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Invite Citizen Journalists into the Journalism Party

It seems every day someone is taking a poke at citizen journalism. Here is what Samuel Freedman, a professor of journalism at Columbia University, New York Times education columnist and author of Letters To A Young Journalist, wrote recently at CBS’s Public Eye:

However wrapped in idealism, citizen journalism forms part of a larger attempt to degrade, even to disenfranchise journalism as practiced by trained professionals….To treat an amateur as equally credible as a professional, to congratulate the wannabe with the title “journalist,” is only to further erode the line between raw material and finished product.

He does though see the value in raw material “generated by amateurs, that a trained, skilled journalist should know how to weigh, analyze, describe, and explain.”

Jay Rosen picked up on this a while back when he quoted Xeni Jardin, co-editor of BoingBoing. In a New York Times interview she said, asking:

…whether blogs would replace the major news media is like asking “will farmers’ markets replace restaurants?”

Of course, she is talking about blogs, but you could say much the same about citizen journalism. Here is more of her quote:

“One is a place for rich raw materials. One represents a different stage of the process…One will not replace the other, but I think the two together are good for each other.”

That’s the key for citizen journalism and mainstream journalism too. The two together are good for each other.

One tiny bit of evidence is my Online Interview with Gil Thelen I did earlier this week. It got mentioned by Romenesko and even became part of a column in the Pioneer Press in St. Paul, Minnesota. I added a little bit to the national discussion on the McClatchy, Knight Ridder discussion.

Okay, I am a trained journalist, actually let’s say an experienced journalist, because I never went to journalism school. I mostly learned on the job. And I am not alone. Betty Medsger, who produced the 1996 study Winds of Change: Challenges Confronting Journalism Education, wrote this in an essay published in 2002:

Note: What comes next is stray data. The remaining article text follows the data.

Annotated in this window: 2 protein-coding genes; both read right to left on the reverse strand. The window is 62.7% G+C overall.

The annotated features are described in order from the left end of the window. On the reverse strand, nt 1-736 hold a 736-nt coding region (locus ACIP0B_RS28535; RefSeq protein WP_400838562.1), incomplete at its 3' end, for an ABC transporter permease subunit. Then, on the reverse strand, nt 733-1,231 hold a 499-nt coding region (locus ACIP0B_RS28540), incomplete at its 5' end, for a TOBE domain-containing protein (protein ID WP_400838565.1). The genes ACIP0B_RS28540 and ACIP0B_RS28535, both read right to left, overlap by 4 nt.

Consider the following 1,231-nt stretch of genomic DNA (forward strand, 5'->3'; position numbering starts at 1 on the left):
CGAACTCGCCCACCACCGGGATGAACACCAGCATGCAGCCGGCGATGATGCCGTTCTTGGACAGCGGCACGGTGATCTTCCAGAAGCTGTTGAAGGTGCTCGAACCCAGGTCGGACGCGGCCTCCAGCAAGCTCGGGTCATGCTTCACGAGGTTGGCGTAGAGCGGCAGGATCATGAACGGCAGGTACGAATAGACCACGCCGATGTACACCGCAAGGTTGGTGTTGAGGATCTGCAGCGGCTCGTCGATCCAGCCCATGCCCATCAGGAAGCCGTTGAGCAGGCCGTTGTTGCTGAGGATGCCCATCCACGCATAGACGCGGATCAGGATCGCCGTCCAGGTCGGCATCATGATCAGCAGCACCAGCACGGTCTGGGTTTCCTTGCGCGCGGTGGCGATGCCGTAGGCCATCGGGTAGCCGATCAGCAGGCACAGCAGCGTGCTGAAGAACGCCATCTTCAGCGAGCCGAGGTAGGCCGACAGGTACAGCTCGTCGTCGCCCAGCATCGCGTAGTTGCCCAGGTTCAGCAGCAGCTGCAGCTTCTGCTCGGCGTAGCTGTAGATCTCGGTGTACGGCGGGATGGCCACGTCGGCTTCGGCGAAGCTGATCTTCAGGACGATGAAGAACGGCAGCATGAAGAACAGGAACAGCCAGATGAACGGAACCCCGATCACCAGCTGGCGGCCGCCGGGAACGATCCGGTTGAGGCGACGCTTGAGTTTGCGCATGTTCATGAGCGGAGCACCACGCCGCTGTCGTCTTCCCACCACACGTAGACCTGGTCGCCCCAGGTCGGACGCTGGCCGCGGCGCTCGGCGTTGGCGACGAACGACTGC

Consider this possibility: Journalism education gets in the way– in the way of creating good journalism and in the way of getting a good education.

She adds:

In a survey of “new journalists,” people who had worked for one to 11 years as of 1996, 27 percent of them said they had never studied journalism….Looking at the data, I found that this group not only had not majored or minored in journalism or studied at the master’s degree level –they had not taken even a single course in journalism. This 27 percent was in various ways doing as well or better than the new journalists who had gone to J-school: better in job satisfaction, in income, in achieving managerial positions.

Here is what else she learned:

59 percent of print journalists who won Pulitzer Prizes never studied journalism;

75 percent of broadcast journalists who won DuPont Awards never studied journalism;

58 percent of journalists awarded Nieman Fellowships never studied journalism, and;

51 percent of journalists awarded Knight Fellowships at Stanford University never studied journalism.

In her wonderful argument about how journalism schools should be run, she says:

Journalism faculty should become gate openers to the entire university, rather than guardians of journalism studies. As such they would work far more closely with colleagues in other disciplines.

I would say to the Samuel Freedmans of the world rather than worry that citizen journalists might tarnish the profession, open the gates instead. Search for the very best talent in the blogging, citizen journalism movement and invite them into the party.

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